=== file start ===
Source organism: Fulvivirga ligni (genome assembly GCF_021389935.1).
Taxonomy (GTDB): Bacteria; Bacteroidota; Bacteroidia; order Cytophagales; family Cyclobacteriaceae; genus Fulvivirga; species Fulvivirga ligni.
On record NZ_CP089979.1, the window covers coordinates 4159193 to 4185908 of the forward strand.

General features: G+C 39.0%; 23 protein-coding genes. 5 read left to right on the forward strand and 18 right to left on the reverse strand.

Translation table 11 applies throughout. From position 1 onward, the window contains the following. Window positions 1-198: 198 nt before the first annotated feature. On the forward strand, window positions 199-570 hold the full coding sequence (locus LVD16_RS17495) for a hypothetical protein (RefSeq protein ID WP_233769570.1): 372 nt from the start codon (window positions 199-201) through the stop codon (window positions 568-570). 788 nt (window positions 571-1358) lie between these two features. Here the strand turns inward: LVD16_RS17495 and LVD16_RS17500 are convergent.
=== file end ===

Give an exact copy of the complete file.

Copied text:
Source organism: Fulvivirga ligni (genome assembly GCF_021389935.1).
Taxonomy (GTDB): Bacteria; Bacteroidota; Bacteroidia; order Cytophagales; family Cyclobacteriaceae; genus Fulvivirga; species Fulvivirga ligni.
On record NZ_CP089979.1, the window covers coordinates 4159193 to 4185908 of the forward strand.

General features: G+C 39.0%; 23 protein-coding genes. 5 read left to right on the forward strand and 18 right to left on the reverse strand.

Translation table 11 applies throughout. From position 1 onward, the window contains the following. Window positions 1-198: 198 nt before the first annotated feature. On the forward strand, window positions 199-570 hold the full coding sequence (locus LVD16_RS17495) for a hypothetical protein (RefSeq protein ID WP_233769570.1): 372 nt from the start codon (window positions 199-201) through the stop codon (window positions 568-570). 788 nt (window positions 571-1358) lie between these two features. Here the strand turns inward: LVD16_RS17495 and LVD16_RS17500 are convergent.